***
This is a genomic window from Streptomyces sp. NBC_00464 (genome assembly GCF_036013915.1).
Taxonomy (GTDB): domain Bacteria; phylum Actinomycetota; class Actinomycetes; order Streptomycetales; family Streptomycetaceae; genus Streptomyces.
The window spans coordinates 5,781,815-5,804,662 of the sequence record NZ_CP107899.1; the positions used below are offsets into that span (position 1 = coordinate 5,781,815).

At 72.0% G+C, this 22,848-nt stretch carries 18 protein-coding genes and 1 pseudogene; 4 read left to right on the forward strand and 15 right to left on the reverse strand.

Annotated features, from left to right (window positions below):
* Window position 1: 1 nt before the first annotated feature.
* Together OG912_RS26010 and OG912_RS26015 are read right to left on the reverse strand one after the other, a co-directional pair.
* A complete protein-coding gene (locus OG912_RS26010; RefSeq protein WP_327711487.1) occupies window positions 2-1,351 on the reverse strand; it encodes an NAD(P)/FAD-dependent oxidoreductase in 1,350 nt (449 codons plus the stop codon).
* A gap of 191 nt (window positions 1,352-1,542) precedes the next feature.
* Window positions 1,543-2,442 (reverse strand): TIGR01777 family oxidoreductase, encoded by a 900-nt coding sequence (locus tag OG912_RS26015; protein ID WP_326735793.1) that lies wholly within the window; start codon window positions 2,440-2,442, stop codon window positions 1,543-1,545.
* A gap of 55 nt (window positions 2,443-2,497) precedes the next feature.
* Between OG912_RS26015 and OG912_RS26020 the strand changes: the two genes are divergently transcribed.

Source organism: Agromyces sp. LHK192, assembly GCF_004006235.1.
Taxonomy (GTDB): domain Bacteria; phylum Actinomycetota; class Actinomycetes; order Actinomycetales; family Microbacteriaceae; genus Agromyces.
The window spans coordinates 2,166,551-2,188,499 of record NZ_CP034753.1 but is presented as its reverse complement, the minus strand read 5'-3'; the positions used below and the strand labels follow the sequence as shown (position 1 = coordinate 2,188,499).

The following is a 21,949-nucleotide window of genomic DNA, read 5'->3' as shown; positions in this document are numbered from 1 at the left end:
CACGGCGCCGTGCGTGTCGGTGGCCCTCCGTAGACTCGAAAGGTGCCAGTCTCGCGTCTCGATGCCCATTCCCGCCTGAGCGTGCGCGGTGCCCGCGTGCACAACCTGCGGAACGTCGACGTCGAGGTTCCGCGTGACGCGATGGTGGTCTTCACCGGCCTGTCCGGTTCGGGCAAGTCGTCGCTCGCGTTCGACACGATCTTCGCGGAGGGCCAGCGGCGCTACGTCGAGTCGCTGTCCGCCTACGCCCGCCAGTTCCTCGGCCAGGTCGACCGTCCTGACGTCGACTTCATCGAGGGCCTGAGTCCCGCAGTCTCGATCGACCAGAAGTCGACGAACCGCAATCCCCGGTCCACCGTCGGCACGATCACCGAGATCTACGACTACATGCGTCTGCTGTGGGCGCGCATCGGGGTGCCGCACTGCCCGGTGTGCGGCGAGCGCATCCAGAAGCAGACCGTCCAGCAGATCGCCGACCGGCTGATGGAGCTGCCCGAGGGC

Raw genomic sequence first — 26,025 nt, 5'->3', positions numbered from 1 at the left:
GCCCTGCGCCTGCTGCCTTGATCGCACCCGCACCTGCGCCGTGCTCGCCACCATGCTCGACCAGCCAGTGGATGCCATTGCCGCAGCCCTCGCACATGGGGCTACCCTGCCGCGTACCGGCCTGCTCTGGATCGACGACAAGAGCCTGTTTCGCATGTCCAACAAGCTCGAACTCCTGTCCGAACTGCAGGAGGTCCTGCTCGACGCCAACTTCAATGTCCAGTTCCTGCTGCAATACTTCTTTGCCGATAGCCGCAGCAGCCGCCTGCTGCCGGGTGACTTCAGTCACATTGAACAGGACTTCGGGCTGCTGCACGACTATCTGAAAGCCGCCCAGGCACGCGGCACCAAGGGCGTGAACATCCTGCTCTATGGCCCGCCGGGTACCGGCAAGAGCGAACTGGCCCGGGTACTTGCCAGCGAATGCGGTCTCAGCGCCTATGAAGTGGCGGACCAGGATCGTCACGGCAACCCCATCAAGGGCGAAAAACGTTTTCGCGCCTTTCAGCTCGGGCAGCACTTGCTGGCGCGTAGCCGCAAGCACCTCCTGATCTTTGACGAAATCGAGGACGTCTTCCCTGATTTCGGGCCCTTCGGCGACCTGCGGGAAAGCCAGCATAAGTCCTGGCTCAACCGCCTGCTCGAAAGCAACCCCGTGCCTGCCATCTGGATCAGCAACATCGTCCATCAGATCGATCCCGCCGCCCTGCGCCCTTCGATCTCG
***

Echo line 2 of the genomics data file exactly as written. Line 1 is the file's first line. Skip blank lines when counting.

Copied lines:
Taxonomy (GTDB): domain Bacteria; phylum Actinomycetota; class Actinomycetes; order Streptomycetales; family Streptomycetaceae; genus Streptomyces.